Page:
CS104 – Computer Gaming
In this course I used the ACM Java Task Force library to build games. This course covered basic Java concepts and syntax, recursion, ArrayLists, and threading. Although I came into this class already familiar with most of the concepts, it gave me a chance to experiment with programming in a classroom environment.
Labs and projects included a point-and-click game, a drag-and-shoot cannon game, a tower defence game, and a free-design game. My code for the final project, which supplied us with a list of requirements that had to be implemented into a game of our own design, can be found on my GitHub profile.
CS150 – Data Structures and Algorithms
This course introduced me to data structures including lists, binary trees, red and black trees, 2-3 trees, heaps, graphs, stacks, and queues. I was introduced to various algorithms including insertion sort, selection sort, merge sort, quick sort, and Dijkstra’s pathfinding algorithm. I learned the basics of analysing time and space complexities. This course also introduced me to abstract classes, interfaces, unit testing, bash commands, and Red Hat Enterprise Linux.
The first project for this course was a building evacuation simulator. Using queues and lists I built a program that simulated a building evacuation given a specified number of floors, number of residents on each floor, number of stairwells, distance between floors (stairwell size,) and maximum evacuation time. One of these values was to be left blank, with that value returned by the program. The finished program could calculate the missing value given the other four parameters.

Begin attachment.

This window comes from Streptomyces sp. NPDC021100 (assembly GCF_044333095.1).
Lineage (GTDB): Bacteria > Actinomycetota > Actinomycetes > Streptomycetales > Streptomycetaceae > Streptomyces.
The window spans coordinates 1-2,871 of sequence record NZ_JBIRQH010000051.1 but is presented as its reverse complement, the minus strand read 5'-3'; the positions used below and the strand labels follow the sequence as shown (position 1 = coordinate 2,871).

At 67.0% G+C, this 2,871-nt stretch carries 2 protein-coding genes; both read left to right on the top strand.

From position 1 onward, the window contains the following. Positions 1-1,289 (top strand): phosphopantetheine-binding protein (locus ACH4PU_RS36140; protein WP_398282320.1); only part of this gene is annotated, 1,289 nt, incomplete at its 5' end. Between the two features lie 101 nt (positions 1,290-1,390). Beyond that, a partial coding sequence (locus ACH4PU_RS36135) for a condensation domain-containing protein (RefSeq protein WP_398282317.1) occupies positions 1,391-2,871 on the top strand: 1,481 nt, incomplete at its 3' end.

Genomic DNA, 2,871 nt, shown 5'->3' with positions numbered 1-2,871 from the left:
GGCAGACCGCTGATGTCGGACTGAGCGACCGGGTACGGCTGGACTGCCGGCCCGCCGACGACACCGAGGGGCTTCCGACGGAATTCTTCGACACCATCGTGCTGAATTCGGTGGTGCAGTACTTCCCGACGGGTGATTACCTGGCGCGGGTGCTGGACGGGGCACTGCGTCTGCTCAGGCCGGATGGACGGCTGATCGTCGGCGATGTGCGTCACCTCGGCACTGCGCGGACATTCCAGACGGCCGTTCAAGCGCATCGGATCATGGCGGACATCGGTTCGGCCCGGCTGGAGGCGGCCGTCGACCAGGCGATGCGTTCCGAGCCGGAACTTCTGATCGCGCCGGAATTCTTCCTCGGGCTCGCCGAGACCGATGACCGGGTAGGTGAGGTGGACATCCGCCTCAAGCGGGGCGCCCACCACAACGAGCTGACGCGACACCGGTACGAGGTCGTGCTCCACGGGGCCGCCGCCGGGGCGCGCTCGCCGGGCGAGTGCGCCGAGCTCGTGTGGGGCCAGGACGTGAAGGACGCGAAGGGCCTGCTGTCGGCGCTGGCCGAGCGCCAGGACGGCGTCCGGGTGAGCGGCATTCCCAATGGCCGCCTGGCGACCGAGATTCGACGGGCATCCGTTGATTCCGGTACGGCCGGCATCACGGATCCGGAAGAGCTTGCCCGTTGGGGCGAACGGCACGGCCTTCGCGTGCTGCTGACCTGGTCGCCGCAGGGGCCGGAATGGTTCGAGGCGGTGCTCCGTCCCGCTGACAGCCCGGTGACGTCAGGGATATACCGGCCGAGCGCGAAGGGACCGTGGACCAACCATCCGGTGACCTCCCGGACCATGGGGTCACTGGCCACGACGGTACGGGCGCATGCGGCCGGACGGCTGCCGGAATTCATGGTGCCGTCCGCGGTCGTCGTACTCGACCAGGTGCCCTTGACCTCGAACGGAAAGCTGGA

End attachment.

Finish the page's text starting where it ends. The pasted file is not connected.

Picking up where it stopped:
The second project was a restaurant review system similar to Yelp!. I built an interface that allowed users to add new restaurants, search restaurants, write reviews, and read reviews. The search took cost, location, operating hours, and rating into account.
The third and final project for this class was a delivery system calculator. Given a text file representing nodes and edges, a graph was created. Nodes were assigned to be stores, warehouses, and towns. Given a specified number of trucks and gallons of gas, my program calculated a delivery schedule. This schedule fulfilled order requests for each of the warehouses. Each truck had limited storage space and was forbidden from making multiple trips. This project was heavily centred around Dijkstra’s pathfinding algorithm.
These projects can be found on my GitHub profile.
CS202 – Analysis of Algorithms
CS203 – Computer Organization